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Finding the sweet spot between blood sugar highs and lows

Do you ever worry about low blood sugar? If you're nodding, you're in good company. According to a recent survey by the American Association of Diabetes Educators (AADE), a pretty hefty majority of people with diabetes get stressed out about the possibility of going low.1

We get it—lows are scary. So scary that some people let their blood sugar run high to avoid them.2

But that's not a solution either. Deep down, you know that risking long-term health problems by running high isn't the answer to avoiding low blood glucose today.

So what can you do? Talk about the anxiety—to your doctor, your educator, your loved ones. It's real and it's not easy. And take charge of your levels—check your blood glucose often and be prepared to act if you start to dip.

Turns out, that AADE survey we mentioned above also found that a surprising number of people with diabetes aren't really sure what to do about low blood sugar.1 So here's a quick refresher on what you need to know:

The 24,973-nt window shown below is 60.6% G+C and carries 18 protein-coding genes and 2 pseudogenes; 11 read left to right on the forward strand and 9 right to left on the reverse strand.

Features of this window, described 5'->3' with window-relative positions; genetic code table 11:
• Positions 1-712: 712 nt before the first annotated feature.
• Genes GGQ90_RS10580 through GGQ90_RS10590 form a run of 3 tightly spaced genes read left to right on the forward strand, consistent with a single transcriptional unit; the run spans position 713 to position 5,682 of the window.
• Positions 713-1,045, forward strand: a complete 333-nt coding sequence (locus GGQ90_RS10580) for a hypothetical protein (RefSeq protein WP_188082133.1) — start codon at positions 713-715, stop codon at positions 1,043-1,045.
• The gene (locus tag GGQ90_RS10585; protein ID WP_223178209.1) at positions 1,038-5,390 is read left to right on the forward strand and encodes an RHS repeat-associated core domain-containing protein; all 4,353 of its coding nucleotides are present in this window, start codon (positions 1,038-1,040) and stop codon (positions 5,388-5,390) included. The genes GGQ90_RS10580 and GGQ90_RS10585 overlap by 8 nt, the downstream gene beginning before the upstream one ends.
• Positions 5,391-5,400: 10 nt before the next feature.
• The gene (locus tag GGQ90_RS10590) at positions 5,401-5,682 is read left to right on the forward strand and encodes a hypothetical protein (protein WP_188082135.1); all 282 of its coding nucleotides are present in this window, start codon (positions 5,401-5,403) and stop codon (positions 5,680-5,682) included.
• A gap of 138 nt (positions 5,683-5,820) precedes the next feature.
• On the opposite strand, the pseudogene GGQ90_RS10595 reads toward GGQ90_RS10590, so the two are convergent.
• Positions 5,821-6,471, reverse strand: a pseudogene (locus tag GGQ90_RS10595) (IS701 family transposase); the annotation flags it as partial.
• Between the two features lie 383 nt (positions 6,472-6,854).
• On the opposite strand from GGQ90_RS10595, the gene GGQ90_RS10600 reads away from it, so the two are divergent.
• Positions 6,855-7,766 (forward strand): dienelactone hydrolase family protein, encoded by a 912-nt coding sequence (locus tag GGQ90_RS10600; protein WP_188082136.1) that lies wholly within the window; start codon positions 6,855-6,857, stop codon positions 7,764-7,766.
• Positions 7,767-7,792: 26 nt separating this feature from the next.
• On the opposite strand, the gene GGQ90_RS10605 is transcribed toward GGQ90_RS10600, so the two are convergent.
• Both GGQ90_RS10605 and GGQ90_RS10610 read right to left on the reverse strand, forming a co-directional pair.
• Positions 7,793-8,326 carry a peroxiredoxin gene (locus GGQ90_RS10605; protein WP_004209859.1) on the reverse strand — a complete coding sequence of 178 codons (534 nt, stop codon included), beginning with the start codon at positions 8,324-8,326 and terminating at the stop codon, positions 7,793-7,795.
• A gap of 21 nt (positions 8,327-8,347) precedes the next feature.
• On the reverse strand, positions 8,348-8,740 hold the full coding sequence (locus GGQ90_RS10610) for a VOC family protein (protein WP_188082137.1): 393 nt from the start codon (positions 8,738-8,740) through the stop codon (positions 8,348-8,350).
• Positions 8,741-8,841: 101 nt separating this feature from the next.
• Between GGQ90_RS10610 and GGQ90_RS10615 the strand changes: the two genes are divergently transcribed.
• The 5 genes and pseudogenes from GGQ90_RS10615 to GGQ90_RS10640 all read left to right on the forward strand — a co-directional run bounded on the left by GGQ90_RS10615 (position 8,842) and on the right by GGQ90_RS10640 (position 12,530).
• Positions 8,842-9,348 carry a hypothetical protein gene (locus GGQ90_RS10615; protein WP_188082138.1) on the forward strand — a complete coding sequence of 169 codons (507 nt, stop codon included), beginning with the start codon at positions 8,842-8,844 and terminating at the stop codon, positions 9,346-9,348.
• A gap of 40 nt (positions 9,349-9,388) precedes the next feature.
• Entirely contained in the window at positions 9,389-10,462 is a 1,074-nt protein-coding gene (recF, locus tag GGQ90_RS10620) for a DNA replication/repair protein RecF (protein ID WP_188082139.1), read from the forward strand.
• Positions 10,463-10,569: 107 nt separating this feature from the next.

• Know your level. See what a fingertip test tells you. Checking your blood glucose may not always be the convenient answer, but there's no better way to be sure.
  • Know the symptoms. (According to the survey, many people don't.) So if you're feeling shaky, dizzy, anxious, confused, uncoordinated—anything weird—check.3
  • Know what to do next. Keep glucose tabs or gel handy. Drink a half-cup of juice or not-diet soda. Take a tablespoon of honey. Eat enough hard candy to give you 15 grams of carbohydrates. Fight the temptation to overtreat—eat something, wait 15 minutes and test your blood sugar again. Still low? Treat it again.3  
  • Know how much insulin to take. If you use an insulin pump or take injections at mealtimes, accurate carb counting and an automated bolus calculator can help ensure that you get enough insulin to cover your carbs without sending you low.4 The Accu-Chek Connect app has this technology, so you may want to check it out.

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1AADE. Survey shows many people living with diabetes are uncertain about how to properly manage hypoglycemia. Available at: Accessed April 28, 2016.

2Diabetes Self-Management. Managing hyperglycemia. Available at: Accessed April 28, 2016.

3American Diabetes Association. Hypoglycemia (low blood glucose). Available at: Accessed April 28, 2016.

4Barnard K, Parkin C, Young A, Ashraf M. Use of an automated bolus calculator reduces fear of hypoglycemia and improves confidence in dosage accuracy in patients with type 1 diabetes mellitus treated with multiple daily insulin injections. J Diabetes Sci Technol. 2012;6(1):144-149.

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